AD12-108T 68 Never CD74-NRG1  None 2b − 
AD09-404T 78 Never CD74-NRG1  None 1a − 
AD13-199T 47 Never CD74-NRG1  None 1b − 
AD13-223T 53 Never CD74-NRG1  None 1a − 
AD13-379T 66 Never SLC3A2-NRG1 t(8;11)(p12;q13) None 1b Not tested Not tested 
436T 61 Ever (41) EZR-ERBB4 t(2;6)(q25;q34) None 1b − 
AD08_127T 66 Never TRIM24-BRAF inv7(q33;q34) None 1a 
AD12-119T 62 Current (63) KIAA1468-RET t(10;18)(q21;q11) None 1a − 

aEGFR, KRAS, BRAF, and HER2 mutations and ALK, RET, and ROS1 fusions.

Table 2.

Characteristics of 90 invasive mucinous LDACs

MutationFusion
VariableAllKRASBRAFEGFRCD74-NRG1 or SLC3A2-NRG1EZR-ERBB4TRIM24-BRAFEML4-ALKKIAA1468-RETNone (%)
Total 90 (100) 56 (62.2) 2 (2.2) 1 (1.1) 6 (6.7) 1 (1.1) 1 (1.1) 1 (1.1) 1 (1.1) 21 (23.3) 
Age (mean ± SD; y) 67.2 ± 9.7 68.1 ± 9.7 66.5 ± 3.5 50 61.2 ± 11.5 61 66 64 62 68.1 ± 9.6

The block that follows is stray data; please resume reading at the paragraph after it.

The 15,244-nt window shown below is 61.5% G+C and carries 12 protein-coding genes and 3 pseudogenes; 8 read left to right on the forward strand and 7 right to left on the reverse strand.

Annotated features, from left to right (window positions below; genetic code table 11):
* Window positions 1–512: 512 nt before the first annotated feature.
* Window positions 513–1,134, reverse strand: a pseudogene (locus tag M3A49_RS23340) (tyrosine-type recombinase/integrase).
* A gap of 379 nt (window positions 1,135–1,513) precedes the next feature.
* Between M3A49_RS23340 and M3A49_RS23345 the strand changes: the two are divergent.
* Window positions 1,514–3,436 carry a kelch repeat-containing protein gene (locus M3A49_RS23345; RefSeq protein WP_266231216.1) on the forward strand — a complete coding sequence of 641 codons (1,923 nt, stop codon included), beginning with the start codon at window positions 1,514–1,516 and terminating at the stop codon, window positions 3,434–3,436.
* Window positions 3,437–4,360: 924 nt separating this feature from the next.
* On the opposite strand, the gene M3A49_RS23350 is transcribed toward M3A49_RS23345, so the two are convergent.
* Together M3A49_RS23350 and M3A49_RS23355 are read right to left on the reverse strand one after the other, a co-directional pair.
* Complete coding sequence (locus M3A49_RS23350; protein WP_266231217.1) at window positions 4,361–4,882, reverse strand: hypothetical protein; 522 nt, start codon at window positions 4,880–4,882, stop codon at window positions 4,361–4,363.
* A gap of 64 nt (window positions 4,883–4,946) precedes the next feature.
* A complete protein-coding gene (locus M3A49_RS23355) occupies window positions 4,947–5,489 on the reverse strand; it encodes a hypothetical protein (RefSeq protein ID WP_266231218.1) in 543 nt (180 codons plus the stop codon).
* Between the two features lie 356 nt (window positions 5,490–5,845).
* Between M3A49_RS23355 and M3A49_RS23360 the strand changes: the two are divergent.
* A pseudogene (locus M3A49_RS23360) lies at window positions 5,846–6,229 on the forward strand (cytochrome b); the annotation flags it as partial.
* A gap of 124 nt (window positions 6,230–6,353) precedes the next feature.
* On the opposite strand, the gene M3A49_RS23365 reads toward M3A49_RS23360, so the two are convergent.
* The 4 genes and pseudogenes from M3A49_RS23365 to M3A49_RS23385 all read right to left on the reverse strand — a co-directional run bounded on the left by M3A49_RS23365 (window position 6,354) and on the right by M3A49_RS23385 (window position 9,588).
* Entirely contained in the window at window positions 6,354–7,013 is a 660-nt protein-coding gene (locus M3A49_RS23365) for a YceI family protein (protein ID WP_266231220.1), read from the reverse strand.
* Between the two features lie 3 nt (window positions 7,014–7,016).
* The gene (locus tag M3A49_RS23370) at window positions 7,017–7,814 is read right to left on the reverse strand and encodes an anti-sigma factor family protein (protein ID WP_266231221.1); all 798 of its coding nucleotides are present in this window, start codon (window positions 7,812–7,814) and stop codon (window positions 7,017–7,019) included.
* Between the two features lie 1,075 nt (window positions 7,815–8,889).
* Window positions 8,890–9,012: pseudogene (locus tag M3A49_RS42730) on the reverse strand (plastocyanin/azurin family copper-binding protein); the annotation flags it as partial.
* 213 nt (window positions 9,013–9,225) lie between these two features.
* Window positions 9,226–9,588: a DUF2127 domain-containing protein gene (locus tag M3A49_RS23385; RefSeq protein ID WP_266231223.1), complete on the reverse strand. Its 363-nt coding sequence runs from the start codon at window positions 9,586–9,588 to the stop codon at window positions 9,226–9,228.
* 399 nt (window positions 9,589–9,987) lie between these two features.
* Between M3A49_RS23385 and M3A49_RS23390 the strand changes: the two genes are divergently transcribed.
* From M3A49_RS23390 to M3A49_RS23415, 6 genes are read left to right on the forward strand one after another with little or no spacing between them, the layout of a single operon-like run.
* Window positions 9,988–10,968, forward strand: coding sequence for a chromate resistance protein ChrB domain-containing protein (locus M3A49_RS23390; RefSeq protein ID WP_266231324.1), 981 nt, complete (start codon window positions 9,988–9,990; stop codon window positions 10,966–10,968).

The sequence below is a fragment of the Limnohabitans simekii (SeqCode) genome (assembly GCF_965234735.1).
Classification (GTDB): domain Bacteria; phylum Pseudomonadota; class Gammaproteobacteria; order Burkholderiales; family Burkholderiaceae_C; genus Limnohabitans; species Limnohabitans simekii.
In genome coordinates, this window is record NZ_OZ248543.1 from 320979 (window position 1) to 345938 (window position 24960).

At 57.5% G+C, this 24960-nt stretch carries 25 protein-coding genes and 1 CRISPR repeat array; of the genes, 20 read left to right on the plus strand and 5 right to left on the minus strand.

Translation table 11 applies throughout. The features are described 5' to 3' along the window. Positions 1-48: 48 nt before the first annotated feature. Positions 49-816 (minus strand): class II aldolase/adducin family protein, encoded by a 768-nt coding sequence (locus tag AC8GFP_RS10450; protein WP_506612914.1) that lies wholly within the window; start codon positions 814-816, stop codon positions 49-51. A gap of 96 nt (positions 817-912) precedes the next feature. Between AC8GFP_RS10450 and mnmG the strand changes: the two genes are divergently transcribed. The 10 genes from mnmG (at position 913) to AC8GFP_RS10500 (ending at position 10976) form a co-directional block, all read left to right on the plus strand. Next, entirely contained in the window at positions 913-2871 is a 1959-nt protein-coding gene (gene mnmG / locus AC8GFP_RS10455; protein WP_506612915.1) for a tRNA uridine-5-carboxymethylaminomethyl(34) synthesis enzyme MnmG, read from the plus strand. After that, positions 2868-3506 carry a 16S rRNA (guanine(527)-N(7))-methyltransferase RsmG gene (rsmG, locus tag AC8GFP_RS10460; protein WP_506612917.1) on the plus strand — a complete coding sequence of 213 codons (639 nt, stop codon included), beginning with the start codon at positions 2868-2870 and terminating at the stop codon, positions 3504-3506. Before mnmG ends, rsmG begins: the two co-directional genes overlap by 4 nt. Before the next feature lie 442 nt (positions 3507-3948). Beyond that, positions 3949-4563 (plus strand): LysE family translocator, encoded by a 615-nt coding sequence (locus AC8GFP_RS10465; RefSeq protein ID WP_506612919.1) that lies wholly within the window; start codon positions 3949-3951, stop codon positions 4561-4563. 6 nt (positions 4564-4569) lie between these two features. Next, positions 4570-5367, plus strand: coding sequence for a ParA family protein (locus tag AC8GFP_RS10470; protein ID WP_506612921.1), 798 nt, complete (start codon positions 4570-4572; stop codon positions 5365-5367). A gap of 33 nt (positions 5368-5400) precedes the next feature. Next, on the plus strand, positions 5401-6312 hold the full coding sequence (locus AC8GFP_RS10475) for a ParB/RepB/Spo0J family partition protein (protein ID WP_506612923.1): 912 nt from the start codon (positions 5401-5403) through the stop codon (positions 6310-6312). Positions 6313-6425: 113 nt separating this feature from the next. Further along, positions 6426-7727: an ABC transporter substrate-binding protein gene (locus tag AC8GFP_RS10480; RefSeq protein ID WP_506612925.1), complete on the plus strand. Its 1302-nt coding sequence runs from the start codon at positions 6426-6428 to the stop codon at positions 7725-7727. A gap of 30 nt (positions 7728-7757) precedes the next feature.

Sex 
 Male (%) 39 (43.3) 28 (50.0) 0 (0) 0 (0) 1 (16.7) 1 (100) 0 (0) 0 (0) 1 (100) 8 (38.1) 
 Female (%) 51 (56.7) 28 (50.0) 2 (100) 1 (100) 5 (83.3) 0 (0) 1 (100) 1 (100) 0 (0) 13 (61.9) 
Smoking habit 
 Never smoker (%) 51 (56.7) 29 (51.8) 2 (100) 1 (100) 4 (66.7) 0 (0) 1 (100) 1 (100) 0 (0) 13 (61.9) 
 Ever smoker (%) 39 (43.3) 27 (48.2) 0 (0) 0 (0) 2 (33.3) 1 (100) 0 (0) 0 (0) 1 (100) 8 (38.1) 
MutationFusion
VariableAllKRASBRAFEGFRCD74-NRG1 or SLC3A2-NRG1EZR-ERBB4TRIM24-BRAFEML4-ALKKIAA1468-RETNone (%)
Total 90 (100) 56 (62.2) 2 (2.2) 1 (1.1) 6 (6.7) 1 (1.1) 1 (1.1) 1 (1.1) 1 (1.1) 21 (23.3) 
Age (mean ± SD; y) 67.2 ± 9.7 68.1 ± 9.7 66.5 ± 3.5 50 61.2 ± 11.5 61 66 64 62 68.1 ± 9.6 
Sex 
 Male (%) 39 (43.3) 28 (50.0) 0 (0) 0 (0) 1 (16.7) 1 (100) 0 (0) 0 (0) 1 (100) 8 (38.1) 
 Female (%) 51 (56.7) 28 (50.0) 2 (100) 1 (100) 5 (83.3) 0 (0) 1 (100) 1 (100) 0 (0) 13 (61.9) 
Smoking habit 
 Never smoker (%) 51 (56.7) 29 (51.8) 2 (100) 1 (100) 4 (66.7) 0 (0) 1 (100) 1 (100) 0 (0) 13 (61.9) 
 Ever smoker (%) 39 (43.3) 27 (48.2) 0 (0) 0 (0) 2 (33.3) 1 (100) 0 (0) 0 (0) 1 (100) 8 (38.1)